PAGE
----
I can’t eat publicity

Something topical culled from the internet.

There’s been a lot of talk online about authors being asked or expected to do events for free, or virtually for free. So I figured I’d stick my oar in on this.

When I started out as an illustrator, I took crap jobs for crap money, because I figured it was the price of getting established. And it was. There was no back-up or support for illustrators, particularly in Ireland. You were on your own. I sometimes took even crapper money for good jobs, just to get those jobs to have in the portfolio. I don’t do that any more, because I’ve been at this malarky for a long time now, and I expect to be treated like a professional.

But one of the most valuable lessons I learned was that I had to sell myself as a tradesman. If you wanted my work, you had to pay me an hourly rate. If you wanted ideas, I would charge you for the amount of time I figured I could put into coming up with that idea, and what it was worth to you.

As I did when I was an illustrator, I took on a lot of badly paid events, and free stuff and daft stuff, because I considered these the price of learning the ropes, getting established and getting publicity for my books. Most authors – particularly children’s authors – start off the same way

And while events are an essential part of getting publicity, if we were to do it for just the publicity, there would be almost no full-time writers, and therefore no one available to do these events, and certainly to do them to the standard that people can expect today.Let’s say you run a festival, and you want a writer to do it for free – for the publicity. Let’s say they’re a typical mid-level, full-time author, so you’re confident you can get an audience for them: maybe fifty people. You could maybe get more in than that, but you don’t want to hire a bigger hall, in case you can’t fill it. Let’s be really generous – to keep the numbers simple – and say that the author gets one euro for every book that sells for ten euros (they often don’t) as a result of that session. If every single person in that audience bought a book, that author would get fifty quid for travelling to your event, and performing for an hour with skills and experience that take years to develop. Does that sound reasonable to you?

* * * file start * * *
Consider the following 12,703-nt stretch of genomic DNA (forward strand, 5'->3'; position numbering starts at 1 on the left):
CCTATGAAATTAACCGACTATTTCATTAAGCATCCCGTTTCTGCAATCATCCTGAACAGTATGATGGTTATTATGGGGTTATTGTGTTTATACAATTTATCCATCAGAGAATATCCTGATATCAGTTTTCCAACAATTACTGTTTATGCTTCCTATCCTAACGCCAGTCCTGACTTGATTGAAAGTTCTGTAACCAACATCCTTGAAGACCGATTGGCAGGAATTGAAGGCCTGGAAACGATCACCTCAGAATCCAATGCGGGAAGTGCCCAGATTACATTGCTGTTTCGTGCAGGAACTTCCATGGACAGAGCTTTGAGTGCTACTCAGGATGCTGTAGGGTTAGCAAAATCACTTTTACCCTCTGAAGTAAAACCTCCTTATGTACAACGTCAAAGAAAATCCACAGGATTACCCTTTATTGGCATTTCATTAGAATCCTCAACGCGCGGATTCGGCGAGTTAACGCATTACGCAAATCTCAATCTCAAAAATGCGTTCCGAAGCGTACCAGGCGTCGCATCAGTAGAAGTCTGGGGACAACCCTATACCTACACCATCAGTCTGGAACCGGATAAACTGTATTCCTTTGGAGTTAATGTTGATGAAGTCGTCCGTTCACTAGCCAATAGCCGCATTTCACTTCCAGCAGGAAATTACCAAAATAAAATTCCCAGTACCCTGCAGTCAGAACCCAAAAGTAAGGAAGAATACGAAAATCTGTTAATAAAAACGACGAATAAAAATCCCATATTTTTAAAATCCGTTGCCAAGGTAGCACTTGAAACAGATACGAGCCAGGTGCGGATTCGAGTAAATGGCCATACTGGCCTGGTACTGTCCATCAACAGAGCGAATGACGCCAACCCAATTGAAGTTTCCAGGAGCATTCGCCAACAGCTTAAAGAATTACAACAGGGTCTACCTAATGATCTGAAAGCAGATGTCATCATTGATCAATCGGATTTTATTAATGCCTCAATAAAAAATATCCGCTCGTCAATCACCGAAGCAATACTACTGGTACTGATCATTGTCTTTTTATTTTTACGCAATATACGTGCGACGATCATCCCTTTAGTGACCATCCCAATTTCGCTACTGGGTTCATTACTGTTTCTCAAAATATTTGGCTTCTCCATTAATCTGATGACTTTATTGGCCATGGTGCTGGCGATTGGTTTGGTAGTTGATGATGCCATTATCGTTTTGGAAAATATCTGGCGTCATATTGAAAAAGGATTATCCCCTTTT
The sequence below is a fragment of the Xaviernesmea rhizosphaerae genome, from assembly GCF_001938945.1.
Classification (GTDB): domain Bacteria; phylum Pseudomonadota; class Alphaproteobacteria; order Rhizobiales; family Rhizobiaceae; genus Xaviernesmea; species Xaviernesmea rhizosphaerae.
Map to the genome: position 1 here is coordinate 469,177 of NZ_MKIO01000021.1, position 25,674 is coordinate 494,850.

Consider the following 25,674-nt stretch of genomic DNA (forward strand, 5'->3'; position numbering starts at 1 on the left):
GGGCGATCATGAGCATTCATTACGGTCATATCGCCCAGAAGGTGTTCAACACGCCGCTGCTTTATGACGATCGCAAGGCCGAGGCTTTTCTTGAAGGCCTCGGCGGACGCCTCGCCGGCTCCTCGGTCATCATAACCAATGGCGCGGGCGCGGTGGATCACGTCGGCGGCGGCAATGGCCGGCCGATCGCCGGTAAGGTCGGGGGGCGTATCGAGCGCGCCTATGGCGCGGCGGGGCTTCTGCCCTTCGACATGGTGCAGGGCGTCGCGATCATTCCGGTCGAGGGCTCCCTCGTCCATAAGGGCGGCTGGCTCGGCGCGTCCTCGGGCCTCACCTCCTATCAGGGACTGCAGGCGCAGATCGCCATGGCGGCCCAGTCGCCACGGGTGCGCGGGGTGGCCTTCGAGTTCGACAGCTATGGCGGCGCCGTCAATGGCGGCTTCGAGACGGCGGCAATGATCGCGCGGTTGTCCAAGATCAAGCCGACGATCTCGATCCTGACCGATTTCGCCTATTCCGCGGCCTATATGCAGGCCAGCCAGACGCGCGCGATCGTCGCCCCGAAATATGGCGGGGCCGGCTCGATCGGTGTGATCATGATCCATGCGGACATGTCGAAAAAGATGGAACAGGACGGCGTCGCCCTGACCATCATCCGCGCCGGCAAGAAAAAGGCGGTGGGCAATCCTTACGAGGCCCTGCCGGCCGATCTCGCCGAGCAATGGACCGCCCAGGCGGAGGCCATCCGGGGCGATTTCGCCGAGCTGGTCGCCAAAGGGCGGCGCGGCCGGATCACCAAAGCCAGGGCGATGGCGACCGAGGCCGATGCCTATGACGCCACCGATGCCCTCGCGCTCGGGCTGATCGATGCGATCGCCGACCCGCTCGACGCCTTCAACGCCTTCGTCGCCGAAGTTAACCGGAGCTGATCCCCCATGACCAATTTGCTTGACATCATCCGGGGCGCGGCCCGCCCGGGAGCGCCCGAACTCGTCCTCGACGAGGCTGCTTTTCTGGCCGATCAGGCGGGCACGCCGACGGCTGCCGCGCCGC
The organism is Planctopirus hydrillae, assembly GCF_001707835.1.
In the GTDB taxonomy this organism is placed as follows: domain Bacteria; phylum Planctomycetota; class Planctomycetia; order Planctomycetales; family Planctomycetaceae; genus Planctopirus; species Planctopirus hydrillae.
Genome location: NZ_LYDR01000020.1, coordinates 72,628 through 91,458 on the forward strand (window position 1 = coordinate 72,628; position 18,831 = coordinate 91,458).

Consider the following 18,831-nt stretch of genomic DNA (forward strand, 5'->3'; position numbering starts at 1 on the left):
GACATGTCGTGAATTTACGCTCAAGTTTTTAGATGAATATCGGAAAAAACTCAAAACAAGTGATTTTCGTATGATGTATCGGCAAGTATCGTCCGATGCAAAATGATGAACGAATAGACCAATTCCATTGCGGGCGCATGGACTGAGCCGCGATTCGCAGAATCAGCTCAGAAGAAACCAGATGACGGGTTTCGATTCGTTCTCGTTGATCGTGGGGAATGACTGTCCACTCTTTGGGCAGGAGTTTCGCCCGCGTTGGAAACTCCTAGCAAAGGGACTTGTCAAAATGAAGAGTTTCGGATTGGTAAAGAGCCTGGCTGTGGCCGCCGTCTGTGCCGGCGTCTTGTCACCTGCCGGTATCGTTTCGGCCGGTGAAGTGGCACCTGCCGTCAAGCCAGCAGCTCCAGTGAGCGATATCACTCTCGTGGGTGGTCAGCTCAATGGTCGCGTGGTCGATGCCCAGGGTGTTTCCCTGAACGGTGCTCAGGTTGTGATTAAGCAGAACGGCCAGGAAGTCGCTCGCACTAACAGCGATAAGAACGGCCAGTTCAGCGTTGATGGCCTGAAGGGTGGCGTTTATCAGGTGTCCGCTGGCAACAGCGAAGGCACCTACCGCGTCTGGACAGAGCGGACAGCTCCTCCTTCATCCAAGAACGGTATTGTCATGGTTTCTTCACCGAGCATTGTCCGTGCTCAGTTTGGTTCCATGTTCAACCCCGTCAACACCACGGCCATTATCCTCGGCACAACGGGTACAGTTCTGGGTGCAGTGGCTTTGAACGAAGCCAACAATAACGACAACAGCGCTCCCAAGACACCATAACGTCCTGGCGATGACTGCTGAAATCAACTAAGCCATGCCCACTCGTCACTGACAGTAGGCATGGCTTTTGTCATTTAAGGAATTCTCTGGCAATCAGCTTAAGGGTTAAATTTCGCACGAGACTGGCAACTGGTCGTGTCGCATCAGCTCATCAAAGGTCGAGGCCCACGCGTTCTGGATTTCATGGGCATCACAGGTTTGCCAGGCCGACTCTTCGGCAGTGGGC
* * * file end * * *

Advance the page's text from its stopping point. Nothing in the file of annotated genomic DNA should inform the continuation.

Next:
All the various people and organizations who build their businesses around books expect to get paid for the work they do, but it’s astonishing that writers, and to a lesser extent, illustrators, whose work is the foundation of these businesses, are expected to give their time for free, in return for royalties they may eventually earn after every other person involved in the sales chain – most of whom are employed full-time – has been paid first.Do you work for a company or organization? Would you be willing to travel to another town or county to work for free, in the hope that you might get paid a little more somewhere down the line in return for this work . . .

And if you’re running a big, prestigious festival that can draw audiences because it has a powerful brand, and you think you can offer little or no fee on the basis that an author should be grateful they’ve been invited, then bear in mind we’re all talking to each other a lot more these days. Word gets around fast. And the problem with brands is that once a company’s brand becomes tainted, everything they do and everything they’re associated with becomes tainted too.

If you want people to bring their time and expertise to events you intend to hold, and you are counting on those people to attract audiences and make your events a success, you can’t expect them to come for free. We’re professionals. And professionals get paid.

The full post can be found here, I’ve met Oisin Mc Gann at a couple of the small conventions here in Dublin and he is an informative speaker.  Myself  I’ve never been asked to speak at event; since I am pretty small time and content to be an amateur writer this isn’t surprising. Still what I would take from Oisin is that a writer (or anyone creating with the aim to sell) has to grasp sooner or later is that it is a business. Sure not everything is about the pursuit of the mighty Dollar/Pound/Euro/Insert-Name- of-Reasonably-Hard-Currency-Here but unless independently wealthy, an average standard of living requires a certain amount of cold hard cash each year.

We can loop this back to what I said about linking to Amazon, that reaching out to a small geographically limited group is probably never going to pay its way even if the event is in the writers hometown and expenses are minimal. If further a-field then travel and accommodation are factored in so then the average writer will have to sell a significant number of books just to break-even on a single event. At the end of the day publicity might be nice but no one can pay next months credit card bill with it.

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Filed under Traditional Publishing, Writing

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